“Do you know the only thing that gives me pleasure? It’s to see my dividends coming in,” John Rockefeller reportedly said in the early 1900s.
The founder of Standard Oil was America’s first billionaire and is still considered one of the richest men in history, so he knew a thing or two about turning a buck.
Rockefeller may have been exaggerating for dramatic effect, but various studies show that over the longer term what you get in payouts dominates the total return from your investment.
This is particularly the case in Australia, where franking credit rules make a dollar paid out worth more to Aussie investors than offshore ones.
And in the land of dividends, the banks are royalty. The Big Four of CBA, ANZ, Westpac and NAB have paid out around $20 billion over the past year to their hordes of cash-hungry investors.
Income is a big deal to many bank shareholders, particularly those who are using it to fund their lifestyle or retirement.
All of which means bank investors are prepared to suffer through the endless slings and arrows of the royal commission on one condition: those cheques keep rolling in undiminished despite the obvious challenges.
So a quick glance at the dividend yields on offer from Big Four stocks shows some appetising numbers. Yields range from 5.6 per cent for ANZ to 7.1 per cent from NAB shares. Grossed up, the range is from 8 per cent to an eye-watering 10.2 per cent.
But high dividends relative to the price are a double-edged sword. At some point it begins to cut both ways, and a very generous yield shifts from being a sign of a robust, cash-generative business to something else: a sign that investors are worried the dividend is at risk.
There is certainly no growth – looking backwards or forwards. The long boom in household credit has just about exhausted itself, leaving the banks pincered between intensifying regulation and virtually zero organic revenue growth.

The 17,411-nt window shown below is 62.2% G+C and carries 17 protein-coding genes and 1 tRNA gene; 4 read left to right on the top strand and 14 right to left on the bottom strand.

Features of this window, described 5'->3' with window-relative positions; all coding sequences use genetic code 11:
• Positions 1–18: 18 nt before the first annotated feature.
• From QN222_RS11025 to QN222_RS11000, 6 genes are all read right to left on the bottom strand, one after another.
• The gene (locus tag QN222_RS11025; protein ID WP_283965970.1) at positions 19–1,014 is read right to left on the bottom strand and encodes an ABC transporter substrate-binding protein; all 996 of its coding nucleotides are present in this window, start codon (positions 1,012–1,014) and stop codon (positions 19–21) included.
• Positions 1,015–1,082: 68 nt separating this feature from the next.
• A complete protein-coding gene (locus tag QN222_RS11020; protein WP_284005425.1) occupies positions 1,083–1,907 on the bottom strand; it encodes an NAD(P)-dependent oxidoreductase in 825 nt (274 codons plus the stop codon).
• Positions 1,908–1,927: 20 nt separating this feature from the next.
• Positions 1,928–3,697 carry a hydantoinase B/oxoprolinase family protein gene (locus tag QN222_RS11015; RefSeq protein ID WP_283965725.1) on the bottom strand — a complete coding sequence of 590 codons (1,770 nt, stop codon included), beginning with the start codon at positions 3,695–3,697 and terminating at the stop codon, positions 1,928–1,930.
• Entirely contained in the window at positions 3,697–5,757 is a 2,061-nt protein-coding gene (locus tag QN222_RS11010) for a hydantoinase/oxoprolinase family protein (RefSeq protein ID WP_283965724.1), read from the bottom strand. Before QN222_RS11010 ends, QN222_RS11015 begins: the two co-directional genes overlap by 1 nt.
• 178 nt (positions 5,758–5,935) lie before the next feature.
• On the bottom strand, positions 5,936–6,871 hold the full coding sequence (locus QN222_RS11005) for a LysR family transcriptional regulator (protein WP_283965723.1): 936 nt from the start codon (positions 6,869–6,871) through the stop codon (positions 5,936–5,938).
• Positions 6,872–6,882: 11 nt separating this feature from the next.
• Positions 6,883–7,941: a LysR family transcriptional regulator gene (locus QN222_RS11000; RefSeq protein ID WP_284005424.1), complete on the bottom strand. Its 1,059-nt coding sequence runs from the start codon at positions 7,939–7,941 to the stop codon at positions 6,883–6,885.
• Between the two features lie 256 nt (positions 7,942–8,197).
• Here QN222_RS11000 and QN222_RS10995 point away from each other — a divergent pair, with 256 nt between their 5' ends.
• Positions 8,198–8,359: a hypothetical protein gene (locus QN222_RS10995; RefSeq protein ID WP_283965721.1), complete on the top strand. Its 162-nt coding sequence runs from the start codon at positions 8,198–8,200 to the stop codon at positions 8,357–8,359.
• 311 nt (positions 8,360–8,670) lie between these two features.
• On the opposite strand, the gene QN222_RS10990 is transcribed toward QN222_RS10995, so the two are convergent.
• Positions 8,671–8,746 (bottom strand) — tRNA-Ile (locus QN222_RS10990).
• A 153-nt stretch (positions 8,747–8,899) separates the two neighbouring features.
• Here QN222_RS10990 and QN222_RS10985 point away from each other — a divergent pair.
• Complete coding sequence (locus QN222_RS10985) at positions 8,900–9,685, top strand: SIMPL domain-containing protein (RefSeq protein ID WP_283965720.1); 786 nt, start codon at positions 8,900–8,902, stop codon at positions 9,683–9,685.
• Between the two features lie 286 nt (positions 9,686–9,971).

Over the past three years, none of the major lenders have recorded growth in payouts on a per share basis by more than 1 per cent. ANZ’s has actually gone backwards, by 4 per cent, on Bloomberg numbers.
Flat dividend growth is one thing; a cut is another thing entirely. So what chance of the unthinkable?
“We believe major bank dividends are sustainable,” Bell Potter bank analyst TS Lim wrote this week.
For some perspective, major bank dividends have gone backwards only three times over the past 39 years: after the 1987 stock market crash, the early-1990s recession, and in the aftermath of the GFC, Lim notes. (ANZ’s cut in May of 2016 is considered idiosyncratic.)
The Bell Potter analyst does not think bad loan expenses will push to levels seen in previous crises, as the banks have “de-risked” by moving away from unsecured personal lending and are not financing as much property development. A stable and healthy economy for the foreseeable future helps, as do healthier capital buffers.
NAB is the only big bank where the consensus has a lower dividend: a fall from $1.98 in the most recent financial year to $1.95 in the current.
NAB is also the only bank that earns a “hold” recommendation from Lim, and, coincidentally or not, is the only one of its Big Four peers not to lift its key variable mortgage rate in recent days.
“Bank valuations look extremely attractive with little short to medium-term risk around a systemic bad debt cycle,” one Aussie fund manager told their clients this week.
Perhaps; while shareholders may be unwilling to sell as long as dividends hold up, one feels that there are few new buyers waiting in the wings.